Global energy prices spiked more than 14 percent Monday after a weekend attack on key oil facilities in Saudi Arabia caused the worst disruption to world supplies on record.
It was an increase on par with the 1991 Gulf War and analysts said heightened tensions in the Middle East could keep prices elevated for the foreseeable future. The wider economic fallout will depend on just how long the Saudi supply disruption lasts.
US crude oil jumped more than $8 to close at $62.90 a barrel, and Brent picked up nearly $9 per barrel, to reach $69.02.
The attack on Saudi Arabia’s largest oil processing plant disrupted more than half of its daily exports, halting 5 percent of world crude oil output.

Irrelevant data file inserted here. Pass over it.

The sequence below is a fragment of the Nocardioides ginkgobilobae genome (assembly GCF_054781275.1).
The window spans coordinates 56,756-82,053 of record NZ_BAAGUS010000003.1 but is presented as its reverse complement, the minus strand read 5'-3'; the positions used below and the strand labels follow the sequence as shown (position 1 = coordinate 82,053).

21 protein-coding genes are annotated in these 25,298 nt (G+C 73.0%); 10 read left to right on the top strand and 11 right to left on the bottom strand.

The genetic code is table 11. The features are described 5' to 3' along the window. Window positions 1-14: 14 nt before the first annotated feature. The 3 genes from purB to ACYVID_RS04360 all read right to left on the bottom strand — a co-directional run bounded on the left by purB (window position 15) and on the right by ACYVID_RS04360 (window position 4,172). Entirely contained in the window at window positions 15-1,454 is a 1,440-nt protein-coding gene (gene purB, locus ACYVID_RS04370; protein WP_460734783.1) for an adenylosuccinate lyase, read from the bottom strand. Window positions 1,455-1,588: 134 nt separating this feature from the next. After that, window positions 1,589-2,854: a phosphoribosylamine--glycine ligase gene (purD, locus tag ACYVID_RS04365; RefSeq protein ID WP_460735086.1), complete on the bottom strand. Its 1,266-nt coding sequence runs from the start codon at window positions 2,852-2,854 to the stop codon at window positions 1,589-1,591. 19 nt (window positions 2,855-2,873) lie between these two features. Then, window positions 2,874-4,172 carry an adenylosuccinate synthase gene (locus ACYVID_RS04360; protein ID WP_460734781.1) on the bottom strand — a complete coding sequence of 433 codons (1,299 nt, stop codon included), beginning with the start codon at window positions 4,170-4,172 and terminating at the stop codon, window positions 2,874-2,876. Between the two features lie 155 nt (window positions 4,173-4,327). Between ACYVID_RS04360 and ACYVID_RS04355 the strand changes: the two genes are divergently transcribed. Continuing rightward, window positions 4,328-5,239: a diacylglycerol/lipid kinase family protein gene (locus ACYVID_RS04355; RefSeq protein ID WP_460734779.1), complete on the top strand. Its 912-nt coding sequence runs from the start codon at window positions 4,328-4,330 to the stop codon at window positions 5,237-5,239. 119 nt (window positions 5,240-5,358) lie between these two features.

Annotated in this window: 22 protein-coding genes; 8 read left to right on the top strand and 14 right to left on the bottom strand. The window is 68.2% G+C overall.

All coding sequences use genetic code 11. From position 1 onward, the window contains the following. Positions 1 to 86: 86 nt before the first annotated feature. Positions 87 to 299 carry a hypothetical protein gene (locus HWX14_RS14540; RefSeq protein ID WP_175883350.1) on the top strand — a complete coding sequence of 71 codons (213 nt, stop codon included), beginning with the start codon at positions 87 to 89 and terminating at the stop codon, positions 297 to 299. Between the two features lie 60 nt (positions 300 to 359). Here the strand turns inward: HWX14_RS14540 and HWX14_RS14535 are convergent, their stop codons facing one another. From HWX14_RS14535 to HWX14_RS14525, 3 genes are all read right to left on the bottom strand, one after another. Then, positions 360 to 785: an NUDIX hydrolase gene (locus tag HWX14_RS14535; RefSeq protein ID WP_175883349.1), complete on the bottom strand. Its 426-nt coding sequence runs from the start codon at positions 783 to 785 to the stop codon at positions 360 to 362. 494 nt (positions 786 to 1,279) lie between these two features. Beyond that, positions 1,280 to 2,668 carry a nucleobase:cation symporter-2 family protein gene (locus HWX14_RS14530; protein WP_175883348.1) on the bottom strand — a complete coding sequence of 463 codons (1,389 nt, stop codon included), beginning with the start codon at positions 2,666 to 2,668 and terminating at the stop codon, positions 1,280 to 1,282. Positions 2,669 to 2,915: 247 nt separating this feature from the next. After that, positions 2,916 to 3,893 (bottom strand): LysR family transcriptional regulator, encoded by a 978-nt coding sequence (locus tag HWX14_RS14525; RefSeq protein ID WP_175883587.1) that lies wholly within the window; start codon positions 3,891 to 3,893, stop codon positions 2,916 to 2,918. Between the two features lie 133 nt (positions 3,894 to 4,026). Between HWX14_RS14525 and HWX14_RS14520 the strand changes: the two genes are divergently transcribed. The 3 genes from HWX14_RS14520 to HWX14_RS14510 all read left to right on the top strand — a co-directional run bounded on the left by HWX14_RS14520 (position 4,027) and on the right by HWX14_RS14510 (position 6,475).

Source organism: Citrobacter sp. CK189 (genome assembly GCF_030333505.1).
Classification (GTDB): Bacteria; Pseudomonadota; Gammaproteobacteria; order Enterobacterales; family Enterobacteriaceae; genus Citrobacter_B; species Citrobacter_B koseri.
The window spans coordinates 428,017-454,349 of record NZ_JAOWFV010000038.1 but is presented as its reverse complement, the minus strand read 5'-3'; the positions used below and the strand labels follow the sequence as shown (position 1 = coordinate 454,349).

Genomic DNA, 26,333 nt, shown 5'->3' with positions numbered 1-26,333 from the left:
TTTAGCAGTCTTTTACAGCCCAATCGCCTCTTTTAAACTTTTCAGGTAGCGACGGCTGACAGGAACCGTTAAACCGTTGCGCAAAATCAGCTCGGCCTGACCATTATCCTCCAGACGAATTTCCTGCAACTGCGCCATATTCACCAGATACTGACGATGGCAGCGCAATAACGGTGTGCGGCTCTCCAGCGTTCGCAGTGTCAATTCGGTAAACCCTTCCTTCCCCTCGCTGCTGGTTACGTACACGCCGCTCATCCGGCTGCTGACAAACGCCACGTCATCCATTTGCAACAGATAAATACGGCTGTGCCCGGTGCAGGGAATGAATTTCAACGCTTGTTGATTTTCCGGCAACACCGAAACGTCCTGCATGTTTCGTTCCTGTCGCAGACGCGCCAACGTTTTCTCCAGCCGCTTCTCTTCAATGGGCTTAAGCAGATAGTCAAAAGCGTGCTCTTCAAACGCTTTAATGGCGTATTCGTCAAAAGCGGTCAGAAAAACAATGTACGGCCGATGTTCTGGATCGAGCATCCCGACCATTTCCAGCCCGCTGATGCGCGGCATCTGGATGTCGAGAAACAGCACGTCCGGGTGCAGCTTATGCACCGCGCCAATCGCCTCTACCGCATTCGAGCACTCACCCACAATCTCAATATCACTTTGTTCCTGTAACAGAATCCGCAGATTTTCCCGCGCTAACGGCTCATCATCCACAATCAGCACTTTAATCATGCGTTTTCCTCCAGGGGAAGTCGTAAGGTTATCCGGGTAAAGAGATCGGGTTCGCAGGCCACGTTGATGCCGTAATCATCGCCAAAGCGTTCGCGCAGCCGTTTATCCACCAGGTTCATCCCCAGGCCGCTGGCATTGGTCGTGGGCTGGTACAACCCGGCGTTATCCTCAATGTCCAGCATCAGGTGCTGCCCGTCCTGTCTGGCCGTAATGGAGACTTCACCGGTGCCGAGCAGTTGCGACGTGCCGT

It followed a string of other attacks in the Gulf, which threatened global oil supplies and stirred tensions in the region. But the scope of the most recent incident was more severe. That’s especially worrying for oil-thirsty Asia, where China, Japan, South Korea, and India are major customers of Saudi oil.
“What got hit is really important and serious, and this is not going to be a ‘We’re fixing it in two days’ kind of thing,” said Amy Myers Jaffe, a senior fellow at the Council for Foreign Relations. “It’s the difference between my stabbing you in the leg or the shoulder, versus stabbing you in the neck.”
Oil prices jump as attack on Saudi Aramco facilities jolts supply